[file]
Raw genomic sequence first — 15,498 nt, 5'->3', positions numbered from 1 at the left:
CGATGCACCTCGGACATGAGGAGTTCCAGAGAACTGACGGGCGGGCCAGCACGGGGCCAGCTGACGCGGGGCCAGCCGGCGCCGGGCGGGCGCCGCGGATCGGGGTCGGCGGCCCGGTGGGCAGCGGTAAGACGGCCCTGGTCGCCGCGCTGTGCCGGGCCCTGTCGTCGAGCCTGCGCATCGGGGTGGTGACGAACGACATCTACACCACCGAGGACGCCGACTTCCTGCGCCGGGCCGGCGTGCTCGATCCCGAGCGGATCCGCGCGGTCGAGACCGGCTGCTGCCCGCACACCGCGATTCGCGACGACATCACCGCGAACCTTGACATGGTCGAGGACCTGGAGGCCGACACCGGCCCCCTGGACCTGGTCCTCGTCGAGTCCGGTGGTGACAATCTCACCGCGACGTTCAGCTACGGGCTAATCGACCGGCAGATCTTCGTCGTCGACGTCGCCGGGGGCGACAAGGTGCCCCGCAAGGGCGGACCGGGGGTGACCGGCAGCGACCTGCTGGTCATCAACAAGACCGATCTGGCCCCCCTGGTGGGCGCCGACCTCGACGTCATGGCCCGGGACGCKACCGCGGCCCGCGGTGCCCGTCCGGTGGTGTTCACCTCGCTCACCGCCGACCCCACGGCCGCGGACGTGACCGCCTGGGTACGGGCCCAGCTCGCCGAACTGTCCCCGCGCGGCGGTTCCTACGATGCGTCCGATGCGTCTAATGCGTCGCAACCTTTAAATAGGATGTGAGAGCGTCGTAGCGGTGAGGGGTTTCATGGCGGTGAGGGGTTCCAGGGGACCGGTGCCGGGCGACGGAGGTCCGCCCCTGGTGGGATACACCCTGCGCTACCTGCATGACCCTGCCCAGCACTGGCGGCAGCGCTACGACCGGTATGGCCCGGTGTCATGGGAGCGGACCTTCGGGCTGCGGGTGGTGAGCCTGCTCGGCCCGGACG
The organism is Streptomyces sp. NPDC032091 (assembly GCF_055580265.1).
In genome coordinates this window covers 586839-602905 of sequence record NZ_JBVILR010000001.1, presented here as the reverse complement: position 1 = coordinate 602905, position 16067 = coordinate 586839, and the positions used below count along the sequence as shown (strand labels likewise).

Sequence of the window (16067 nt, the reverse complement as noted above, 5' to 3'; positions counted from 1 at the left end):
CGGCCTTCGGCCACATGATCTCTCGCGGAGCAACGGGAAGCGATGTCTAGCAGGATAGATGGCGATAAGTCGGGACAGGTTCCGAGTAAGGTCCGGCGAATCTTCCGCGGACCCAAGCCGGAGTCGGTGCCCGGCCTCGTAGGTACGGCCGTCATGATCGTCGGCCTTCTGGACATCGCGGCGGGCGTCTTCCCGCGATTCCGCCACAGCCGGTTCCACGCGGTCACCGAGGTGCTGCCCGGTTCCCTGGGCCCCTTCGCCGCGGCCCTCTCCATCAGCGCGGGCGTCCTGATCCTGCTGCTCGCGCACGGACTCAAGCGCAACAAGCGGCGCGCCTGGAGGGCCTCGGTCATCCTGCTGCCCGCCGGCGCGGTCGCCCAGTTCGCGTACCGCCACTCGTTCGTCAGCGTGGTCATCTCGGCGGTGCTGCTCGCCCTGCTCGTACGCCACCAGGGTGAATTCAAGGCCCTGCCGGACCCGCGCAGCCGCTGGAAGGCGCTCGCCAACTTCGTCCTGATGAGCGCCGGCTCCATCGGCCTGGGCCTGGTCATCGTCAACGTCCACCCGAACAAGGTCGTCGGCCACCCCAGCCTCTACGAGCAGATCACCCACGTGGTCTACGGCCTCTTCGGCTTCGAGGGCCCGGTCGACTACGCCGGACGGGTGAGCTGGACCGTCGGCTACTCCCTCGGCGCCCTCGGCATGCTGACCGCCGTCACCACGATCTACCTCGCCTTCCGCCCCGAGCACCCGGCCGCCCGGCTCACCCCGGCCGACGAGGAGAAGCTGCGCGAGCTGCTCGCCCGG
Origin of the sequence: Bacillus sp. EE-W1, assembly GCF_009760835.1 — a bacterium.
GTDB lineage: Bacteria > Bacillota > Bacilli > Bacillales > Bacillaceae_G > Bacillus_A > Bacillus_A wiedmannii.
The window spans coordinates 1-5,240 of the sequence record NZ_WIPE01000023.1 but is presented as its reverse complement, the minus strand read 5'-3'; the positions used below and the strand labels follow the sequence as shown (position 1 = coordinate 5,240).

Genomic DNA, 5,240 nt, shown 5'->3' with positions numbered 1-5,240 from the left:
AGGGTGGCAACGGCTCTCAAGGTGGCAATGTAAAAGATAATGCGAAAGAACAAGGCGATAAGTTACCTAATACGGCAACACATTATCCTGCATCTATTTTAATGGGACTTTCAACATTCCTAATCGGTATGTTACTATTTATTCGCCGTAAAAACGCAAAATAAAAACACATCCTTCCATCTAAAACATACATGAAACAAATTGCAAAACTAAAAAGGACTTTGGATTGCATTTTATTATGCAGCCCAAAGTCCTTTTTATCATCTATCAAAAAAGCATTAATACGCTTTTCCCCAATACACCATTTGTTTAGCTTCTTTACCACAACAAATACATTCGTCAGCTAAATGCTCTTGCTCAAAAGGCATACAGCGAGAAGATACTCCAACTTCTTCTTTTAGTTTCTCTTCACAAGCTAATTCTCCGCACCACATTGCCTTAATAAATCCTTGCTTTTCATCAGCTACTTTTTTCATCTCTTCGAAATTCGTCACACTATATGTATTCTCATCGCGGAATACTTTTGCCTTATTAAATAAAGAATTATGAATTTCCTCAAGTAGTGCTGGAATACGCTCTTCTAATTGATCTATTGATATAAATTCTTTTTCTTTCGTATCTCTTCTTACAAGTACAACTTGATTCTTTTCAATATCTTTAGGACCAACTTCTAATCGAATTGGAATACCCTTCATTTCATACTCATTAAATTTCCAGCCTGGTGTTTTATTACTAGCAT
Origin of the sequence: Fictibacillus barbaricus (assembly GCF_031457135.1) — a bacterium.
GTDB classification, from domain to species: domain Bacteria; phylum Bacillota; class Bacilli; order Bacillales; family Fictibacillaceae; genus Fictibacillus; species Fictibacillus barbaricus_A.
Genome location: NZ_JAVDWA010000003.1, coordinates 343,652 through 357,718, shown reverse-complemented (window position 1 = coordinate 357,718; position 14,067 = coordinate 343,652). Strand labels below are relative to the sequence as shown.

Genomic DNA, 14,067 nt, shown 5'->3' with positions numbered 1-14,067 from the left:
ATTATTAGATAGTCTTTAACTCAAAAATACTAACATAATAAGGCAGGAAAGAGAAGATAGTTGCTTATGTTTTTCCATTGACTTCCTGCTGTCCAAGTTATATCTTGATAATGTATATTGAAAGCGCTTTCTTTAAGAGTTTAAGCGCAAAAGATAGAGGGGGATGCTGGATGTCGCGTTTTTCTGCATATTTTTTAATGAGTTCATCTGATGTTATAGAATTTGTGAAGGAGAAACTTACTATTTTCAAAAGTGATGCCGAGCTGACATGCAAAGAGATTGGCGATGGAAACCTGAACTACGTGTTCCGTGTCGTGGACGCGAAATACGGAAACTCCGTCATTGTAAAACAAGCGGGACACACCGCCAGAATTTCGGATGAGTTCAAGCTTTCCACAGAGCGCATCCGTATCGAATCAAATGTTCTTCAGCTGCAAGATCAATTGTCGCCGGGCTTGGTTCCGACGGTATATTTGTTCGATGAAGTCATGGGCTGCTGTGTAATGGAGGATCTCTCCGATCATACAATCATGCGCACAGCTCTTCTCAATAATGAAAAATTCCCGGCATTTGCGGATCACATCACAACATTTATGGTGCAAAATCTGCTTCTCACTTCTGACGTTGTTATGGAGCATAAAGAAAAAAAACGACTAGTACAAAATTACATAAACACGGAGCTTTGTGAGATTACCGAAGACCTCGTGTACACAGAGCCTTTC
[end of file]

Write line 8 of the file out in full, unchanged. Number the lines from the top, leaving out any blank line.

GTDB lineage: Bacteria > Bacillota > Bacilli > Bacillales > Bacillaceae_G > Bacillus_A > Bacillus_A wiedmannii.